"Oh, come on," Doug said. "Stop it. It's cute, you look cute."
"That hairband," Kate said with a groan. "Those bangs. What was I thinking?"
"You were thinking that you looked cute," Doug said, "and you were right."
The internet, it seemed, never forgot anything—even things which had happened before Kate had ever heard of it. Footage from the '92 Olympics had been on YouTube for years, of course, but somehow Kate found there was a difference between watching their routine through, start to finish, and seeing a post-medal interview chopped up second by second on a perpetual loop.
There her younger self was: pushing up the cuffs of her oversized Team USA jacket over and over, head tilting as she prepared to answer the very silly questions of a reporter from NBC. There she was: letting Doug take her hand for the first time over and over. Then she'd had to fight back a shiver, knowing the cameras were on her; now she had no need to fight the impulse. She reached across and took Doug's hand, lacing their fingers together. Public displays of affection still didn't come easily to her, but they were in the back of a town car heading from the airport, so Kate didn't think that it counted. Besides, it wasn't so easy to care about propriety when such a simple gesture could still make Doug smile at her like that.
"That is not why Hannah keeps sending me these links and you know it." Kate swiped through to the next image. It was taken from their first TV interview back on US soil. The Good Morning America producer had insisted that Kate and Doug wear their gold medals around their necks on air, which had seemed appallingly tacky to her then. The passing of a quarter of a century had made her much more judgemental about the sweater she was wearing. "Good lord."
"Yeah," Doug said. "She sends them because she's a teenager who knows exactly what buttons to push to make her mother's face do that thing."
Kate's mouth dropped open. "Does what thing?"
Doug pointed at her with his free hand. "My point exactly."
"Yeah, yeah," Doug said. "Save it for someone who's afraid of your bark still." He leaned across and kissed her on the cheek, then pressed another kiss to the corner of her mouth.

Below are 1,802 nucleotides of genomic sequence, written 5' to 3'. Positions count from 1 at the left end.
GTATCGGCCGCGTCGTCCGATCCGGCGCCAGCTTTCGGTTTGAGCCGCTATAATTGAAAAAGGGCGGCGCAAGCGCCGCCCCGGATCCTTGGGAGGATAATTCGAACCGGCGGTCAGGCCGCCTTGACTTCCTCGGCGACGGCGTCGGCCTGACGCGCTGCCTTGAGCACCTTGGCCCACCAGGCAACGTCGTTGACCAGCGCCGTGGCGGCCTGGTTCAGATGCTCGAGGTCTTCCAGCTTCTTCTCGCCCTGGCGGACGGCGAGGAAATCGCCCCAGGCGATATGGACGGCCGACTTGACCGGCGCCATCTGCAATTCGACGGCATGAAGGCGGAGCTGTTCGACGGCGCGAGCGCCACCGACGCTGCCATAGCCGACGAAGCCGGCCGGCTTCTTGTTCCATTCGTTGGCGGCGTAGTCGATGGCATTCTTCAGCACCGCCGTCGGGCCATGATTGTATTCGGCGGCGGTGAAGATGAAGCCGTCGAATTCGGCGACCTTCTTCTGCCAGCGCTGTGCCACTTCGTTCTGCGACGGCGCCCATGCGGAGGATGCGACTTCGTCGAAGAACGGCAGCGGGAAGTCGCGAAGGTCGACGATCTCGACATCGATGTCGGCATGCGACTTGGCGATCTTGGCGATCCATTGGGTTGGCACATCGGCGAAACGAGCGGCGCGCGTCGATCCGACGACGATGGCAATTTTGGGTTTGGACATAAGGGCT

"You are incorrigible," Kate told him.
"I know you are, but what am I?"
Kate squinted at him. "That doesn't even make sense."
"That's because I'm incorrigible," Doug said, grinning.
"Oh, it just… never mind." Kate leaned back in her seat with a sigh, looking out through the windows at the Manhattan skyline, hazy and growing in the evening half-light.
"What? What is it?" Doug asked. "Come on, you loved that other one she sent you, the one from Calgary with the writing on it."
A particular still from her '88 routine had become popular online, it seemed. Hannah had sent her a version in which Kate's face—nose wrinkled, lip curled, as she looked down at something just out of the shot—was overlaid with "HBIC." Kate hadn't loved the image, precisely, but she had taken it as satisfying confirmation that even though a portion of the great American viewing public still thought of her as "that ice princess skating bitch", they nevertheless acknowledged that she was in charge of her own life. She'd never have been able to parlay her skating career into a broadcasting one otherwise.
"Well, that one's different," Kate told him. "That's…"
"Well, before you."
"Oh, not like that," Kate said. She looked back down at her phone and swiped to the next image. This one spliced together two moments: Doug's arms as he caught her after the throw twist, their faces just before they kissed. It looped over and over: he caught her, she kissed him; he caught her, she kissed him. It was very odd looking at her own expression in that moment, like poking at a skinned knee. Or like having others see you do it, she supposed; knowing that they knew you knew you could bleed. "Just, before you it wouldn't have…"
She looked at him. Doug's face softened. "Honey," he said. "Hey, come here." He slung an arm around her, tugged her close. Kate went willingly, though sighed into his shoulder for the sake of form. "Remember who said it first. I never regretted it, and I never will, and honestly I don't give a shit what some teenagers on the internet think about that."
Kate bit back a smile. "At least no one's got a hold of that picture of you smelling the ice."
She could feel Doug's laughter, a physical thing. "Hey, I bet Hannah would make it into a thing if I sent it to her. Or you want to be the only viral meme person in this relationship?"
"Why do I put up with you?" Kate said, not able to hold back her own laughter now.
"You know," Doug said, holding her closer.